He leaves the building and walks to the car. As he looks in he sees the one they fear. The man is not more than a boy himself. Eyes dark, hair the same; skin painfully pale; lips void of color; clothes tattered.

He reaches in and shakes the man's hand. The hand is rough and he pulls it away. The man speaks but he is backing away toward the building. The words are lost to him.

The car drives off and he runs back into the cafeteria.

As he enters, night falls around them. He huddles the kids in the center of the cafeteria. The fear is thick and they all look around.

The man comes back, walking this time. With him, he brings hundreds of others like him. Pale, dark haired, dark skinned, tattered clothes, lifeless eyes. They shatter the windows of the building but never enter.

"We've not invited them in," someone says.

Though they are safe from the vampires, they still huddle in the center of the room, too fearful of what would happen if one of them left their group.

The man and his people leave as the sun rises.

"He'll be back," the little boy says.


Vampires? Broken windows? Night? You're a work of art, young man.

[Corn giggles. Strokes chin.]

You have issues.

[Grin widens.]

What is your problem? Why is your nightmare significant to you?


[His head hangs down on his chest as Corn taunts him. Off to the side we hear the Quelchers howling and moaning. We can feel their hunger in the electric air of the theater.]

[He turns his eyes to Corn. They are not void of emotion and understanding.]

[Corn steps back, scowl on his face.]


You think you know the answer, don't you?


[Man smiles.]

Unfulfilled dreams. Goals never met . . . There are obstacles in my way.


What else?

[Corn whispers.]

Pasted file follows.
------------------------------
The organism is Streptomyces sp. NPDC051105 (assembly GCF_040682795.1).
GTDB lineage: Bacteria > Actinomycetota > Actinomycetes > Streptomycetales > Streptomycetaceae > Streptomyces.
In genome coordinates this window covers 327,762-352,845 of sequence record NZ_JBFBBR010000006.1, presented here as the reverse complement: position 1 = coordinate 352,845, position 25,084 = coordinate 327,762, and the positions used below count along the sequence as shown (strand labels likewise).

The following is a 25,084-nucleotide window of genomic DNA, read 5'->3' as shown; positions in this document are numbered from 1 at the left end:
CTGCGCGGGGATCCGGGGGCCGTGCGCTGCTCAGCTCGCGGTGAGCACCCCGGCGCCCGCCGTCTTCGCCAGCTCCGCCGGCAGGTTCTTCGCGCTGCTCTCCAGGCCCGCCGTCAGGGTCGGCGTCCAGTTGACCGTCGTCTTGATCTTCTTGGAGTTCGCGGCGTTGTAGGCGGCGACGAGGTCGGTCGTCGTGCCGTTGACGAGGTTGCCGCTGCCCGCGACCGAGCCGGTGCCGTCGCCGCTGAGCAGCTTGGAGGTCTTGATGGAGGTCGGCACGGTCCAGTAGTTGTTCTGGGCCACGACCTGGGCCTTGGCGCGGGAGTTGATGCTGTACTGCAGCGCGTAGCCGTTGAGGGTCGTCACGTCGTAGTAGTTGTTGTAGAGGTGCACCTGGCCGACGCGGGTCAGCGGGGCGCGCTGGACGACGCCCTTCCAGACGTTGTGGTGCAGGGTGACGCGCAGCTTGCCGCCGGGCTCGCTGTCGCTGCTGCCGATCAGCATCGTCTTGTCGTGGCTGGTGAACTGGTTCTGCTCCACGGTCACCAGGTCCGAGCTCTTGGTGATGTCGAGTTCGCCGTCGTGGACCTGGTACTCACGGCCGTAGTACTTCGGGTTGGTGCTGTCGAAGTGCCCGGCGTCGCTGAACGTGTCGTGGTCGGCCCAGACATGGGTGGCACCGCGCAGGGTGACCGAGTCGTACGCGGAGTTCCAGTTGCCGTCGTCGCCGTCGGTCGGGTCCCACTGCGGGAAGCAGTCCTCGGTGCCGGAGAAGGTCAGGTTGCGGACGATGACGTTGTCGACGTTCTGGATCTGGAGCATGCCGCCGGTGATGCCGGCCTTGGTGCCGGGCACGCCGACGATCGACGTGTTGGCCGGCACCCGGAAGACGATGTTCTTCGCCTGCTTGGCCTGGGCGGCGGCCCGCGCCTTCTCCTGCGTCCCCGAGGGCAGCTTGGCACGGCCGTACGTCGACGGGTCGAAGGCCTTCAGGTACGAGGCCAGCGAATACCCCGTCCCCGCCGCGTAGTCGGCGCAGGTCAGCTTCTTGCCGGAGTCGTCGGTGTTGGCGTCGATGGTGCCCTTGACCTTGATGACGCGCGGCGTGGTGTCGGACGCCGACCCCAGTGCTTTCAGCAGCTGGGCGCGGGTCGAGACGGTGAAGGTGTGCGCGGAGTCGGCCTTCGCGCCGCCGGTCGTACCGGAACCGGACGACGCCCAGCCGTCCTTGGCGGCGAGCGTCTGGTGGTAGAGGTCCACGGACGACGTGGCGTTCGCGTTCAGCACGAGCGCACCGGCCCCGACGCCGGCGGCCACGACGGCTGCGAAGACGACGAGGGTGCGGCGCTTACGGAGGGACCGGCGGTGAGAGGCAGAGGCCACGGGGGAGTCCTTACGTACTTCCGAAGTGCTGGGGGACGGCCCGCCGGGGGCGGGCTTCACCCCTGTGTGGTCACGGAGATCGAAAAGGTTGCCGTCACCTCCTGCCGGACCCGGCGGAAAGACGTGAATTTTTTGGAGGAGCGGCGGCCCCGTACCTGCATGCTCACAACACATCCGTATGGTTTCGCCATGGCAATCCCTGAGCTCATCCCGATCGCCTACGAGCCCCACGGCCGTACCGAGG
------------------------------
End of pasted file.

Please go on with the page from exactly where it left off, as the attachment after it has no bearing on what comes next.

[He whips his head to the left as if staring at someone.]



I said shut-up.

[His own hand slaps him across the left side of his cheek.]


[There is a slight screech of pain as Corn slaps himself.]

[We wonder if the dual personality is the one who cried out in pain or if it were Corn himself.]

[At any rate, the other voice goes silent.]


I'm my own enemy.

[The shackles on his ankles snap.]

I'm too abrasive with people and I need to be gentle, to address people in a different way.

[The cuffs on each wrists snap open, releasing his arms.]

I've ignored things about me for too long and they need to be addressed.

[His skin changes from pail to tan, his eyes turn blue, his lips flush pink. His clothes remain dark.]

I have a lot of things that I need to address, to change about me if I am to be happy.



[Corn staggers backward.]

You people are catching on too easily.


[We watch as the theater doors open again and light washes the dark aisles and the remaining audience members. The people are like flowers as they crane their necks toward the light, attempting to get just a touch of the sun's rays on their pale skin.]



[Points to door. Eyes squint against the bright sunlight.]


[The man stands and walks up the aisle.]

[We watch as he reaches the door and looks back. We follow his gaze to Corn, who is limping away, toward the stage.]

[The man slips into a seat in the back row and the doors close as if he had left the theater.]

[We are curious as to why he stayed, but none of us breathe whispers to each other for fear he would be noticed.]

[Darkness envelopes us and Corn stomps away. He yells in anger as he leaves the area, exiting stage right. It echoes in our ears.]